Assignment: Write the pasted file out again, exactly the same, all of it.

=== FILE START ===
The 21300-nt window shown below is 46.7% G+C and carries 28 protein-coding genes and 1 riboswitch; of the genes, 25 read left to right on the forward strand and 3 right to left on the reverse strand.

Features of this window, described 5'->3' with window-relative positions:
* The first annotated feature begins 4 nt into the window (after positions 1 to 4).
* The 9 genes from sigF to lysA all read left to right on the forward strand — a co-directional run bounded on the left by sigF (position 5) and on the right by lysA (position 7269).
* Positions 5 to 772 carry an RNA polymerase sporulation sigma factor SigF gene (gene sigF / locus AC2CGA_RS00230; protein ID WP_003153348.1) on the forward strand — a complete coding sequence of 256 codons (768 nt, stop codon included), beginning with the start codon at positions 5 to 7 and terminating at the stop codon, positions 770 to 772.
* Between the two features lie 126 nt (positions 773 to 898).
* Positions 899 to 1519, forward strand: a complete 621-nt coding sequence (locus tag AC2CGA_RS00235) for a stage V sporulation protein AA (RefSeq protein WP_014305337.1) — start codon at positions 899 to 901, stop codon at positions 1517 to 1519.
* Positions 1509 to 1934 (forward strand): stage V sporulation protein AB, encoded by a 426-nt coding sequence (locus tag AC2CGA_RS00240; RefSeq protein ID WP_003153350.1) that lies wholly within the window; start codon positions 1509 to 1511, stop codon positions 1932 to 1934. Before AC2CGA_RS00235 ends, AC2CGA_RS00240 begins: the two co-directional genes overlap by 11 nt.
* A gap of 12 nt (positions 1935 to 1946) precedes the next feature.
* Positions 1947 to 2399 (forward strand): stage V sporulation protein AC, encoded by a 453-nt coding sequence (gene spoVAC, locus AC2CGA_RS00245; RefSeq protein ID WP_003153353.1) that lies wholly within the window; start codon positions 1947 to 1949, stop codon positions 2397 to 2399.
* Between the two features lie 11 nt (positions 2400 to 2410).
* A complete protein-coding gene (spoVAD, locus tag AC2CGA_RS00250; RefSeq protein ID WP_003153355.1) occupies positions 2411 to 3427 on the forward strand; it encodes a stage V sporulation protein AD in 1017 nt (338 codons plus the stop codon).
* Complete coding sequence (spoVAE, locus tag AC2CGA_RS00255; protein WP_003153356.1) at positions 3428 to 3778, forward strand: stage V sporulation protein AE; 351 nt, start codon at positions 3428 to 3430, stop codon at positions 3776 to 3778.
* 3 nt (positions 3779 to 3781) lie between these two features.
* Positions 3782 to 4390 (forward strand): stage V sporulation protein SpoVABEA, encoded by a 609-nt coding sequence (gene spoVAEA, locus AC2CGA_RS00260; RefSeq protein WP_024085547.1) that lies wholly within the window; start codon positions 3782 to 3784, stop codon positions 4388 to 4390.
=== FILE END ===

The 21300-nt window shown below is 46.7% G+C and carries 28 protein-coding genes and 1 riboswitch; of the genes, 25 read left to right on the forward strand and 3 right to left on the reverse strand.

Features of this window, described 5'->3' with window-relative positions:
* The first annotated feature begins 4 nt into the window (after positions 1 to 4).
* The 9 genes from sigF to lysA all read left to right on the forward strand — a co-directional run bounded on the left by sigF (position 5) and on the right by lysA (position 7269).
* Positions 5 to 772 carry an RNA polymerase sporulation sigma factor SigF gene (gene sigF / locus AC2CGA_RS00230; protein ID WP_003153348.1) on the forward strand — a complete coding sequence of 256 codons (768 nt, stop codon included), beginning with the start codon at positions 5 to 7 and terminating at the stop codon, positions 770 to 772.
* Between the two features lie 126 nt (positions 773 to 898).
* Positions 899 to 1519, forward strand: a complete 621-nt coding sequence (locus tag AC2CGA_RS00235) for a stage V sporulation protein AA (RefSeq protein WP_014305337.1) — start codon at positions 899 to 901, stop codon at positions 1517 to 1519.
* Positions 1509 to 1934 (forward strand): stage V sporulation protein AB, encoded by a 426-nt coding sequence (locus tag AC2CGA_RS00240; RefSeq protein ID WP_003153350.1) that lies wholly within the window; start codon positions 1509 to 1511, stop codon positions 1932 to 1934. Before AC2CGA_RS00235 ends, AC2CGA_RS00240 begins: the two co-directional genes overlap by 11 nt.
* A gap of 12 nt (positions 1935 to 1946) precedes the next feature.
* Positions 1947 to 2399 (forward strand): stage V sporulation protein AC, encoded by a 453-nt coding sequence (gene spoVAC, locus AC2CGA_RS00245; RefSeq protein ID WP_003153353.1) that lies wholly within the window; start codon positions 1947 to 1949, stop codon positions 2397 to 2399.
* Between the two features lie 11 nt (positions 2400 to 2410).
* A complete protein-coding gene (spoVAD, locus tag AC2CGA_RS00250; RefSeq protein ID WP_003153355.1) occupies positions 2411 to 3427 on the forward strand; it encodes a stage V sporulation protein AD in 1017 nt (338 codons plus the stop codon).
* Complete coding sequence (spoVAE, locus tag AC2CGA_RS00255; protein WP_003153356.1) at positions 3428 to 3778, forward strand: stage V sporulation protein AE; 351 nt, start codon at positions 3428 to 3430, stop codon at positions 3776 to 3778.
* 3 nt (positions 3779 to 3781) lie between these two features.
* Positions 3782 to 4390 (forward strand): stage V sporulation protein SpoVABEA, encoded by a 609-nt coding sequence (gene spoVAEA, locus AC2CGA_RS00260; RefSeq protein WP_024085547.1) that lies wholly within the window; start codon positions 3782 to 3784, stop codon positions 4388 to 4390.